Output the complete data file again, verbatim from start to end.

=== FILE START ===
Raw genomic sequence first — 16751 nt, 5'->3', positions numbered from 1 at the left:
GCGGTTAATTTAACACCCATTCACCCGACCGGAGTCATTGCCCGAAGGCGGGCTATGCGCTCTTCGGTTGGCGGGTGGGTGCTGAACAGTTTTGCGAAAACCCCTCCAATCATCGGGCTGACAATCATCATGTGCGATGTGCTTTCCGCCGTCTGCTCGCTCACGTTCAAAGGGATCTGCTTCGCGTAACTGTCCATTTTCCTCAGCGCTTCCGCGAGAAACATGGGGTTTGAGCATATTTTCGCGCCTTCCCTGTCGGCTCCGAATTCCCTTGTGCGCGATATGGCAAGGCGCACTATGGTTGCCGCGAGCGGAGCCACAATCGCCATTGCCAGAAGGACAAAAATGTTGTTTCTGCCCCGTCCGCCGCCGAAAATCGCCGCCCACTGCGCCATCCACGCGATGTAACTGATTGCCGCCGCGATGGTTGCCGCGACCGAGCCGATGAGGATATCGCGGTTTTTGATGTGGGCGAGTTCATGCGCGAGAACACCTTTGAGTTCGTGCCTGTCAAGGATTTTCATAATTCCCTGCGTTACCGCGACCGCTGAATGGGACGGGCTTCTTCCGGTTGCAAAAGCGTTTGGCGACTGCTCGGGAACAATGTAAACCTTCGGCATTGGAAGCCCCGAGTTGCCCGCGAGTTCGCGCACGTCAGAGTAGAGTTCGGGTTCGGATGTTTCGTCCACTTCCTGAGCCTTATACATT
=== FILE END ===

Raw genomic sequence first — 16751 nt, 5'->3', positions numbered from 1 at the left:
GCGGTTAATTTAACACCCATTCACCCGACCGGAGTCATTGCCCGAAGGCGGGCTATGCGCTCTTCGGTTGGCGGGTGGGTGCTGAACAGTTTTGCGAAAACCCCTCCAATCATCGGGCTGACAATCATCATGTGCGATGTGCTTTCCGCCGTCTGCTCGCTCACGTTCAAAGGGATCTGCTTCGCGTAACTGTCCATTTTCCTCAGCGCTTCCGCGAGAAACATGGGGTTTGAGCATATTTTCGCGCCTTCCCTGTCGGCTCCGAATTCCCTTGTGCGCGATATGGCAAGGCGCACTATGGTTGCCGCGAGCGGAGCCACAATCGCCATTGCCAGAAGGACAAAAATGTTGTTTCTGCCCCGTCCGCCGCCGAAAATCGCCGCCCACTGCGCCATCCACGCGATGTAACTGATTGCCGCCGCGATGGTTGCCGCGACCGAGCCGATGAGGATATCGCGGTTTTTGATGTGGGCGAGTTCATGCGCGAGAACACCTTTGAGTTCGTGCCTGTCAAGGATTTTCATAATTCCCTGCGTTACCGCGACCGCTGAATGGGACGGGCTTCTTCCGGTTGCAAAAGCGTTTGGCGACTGCTCGGGAACAATGTAAACCTTCGGCATTGGAAGCCCCGAGTTGCCCGCGAGTTCGCGCACGTCAGAGTAGAGTTCGGGTTCGGATGTTTCGTCCACTTCCTGAGCCTTATACATT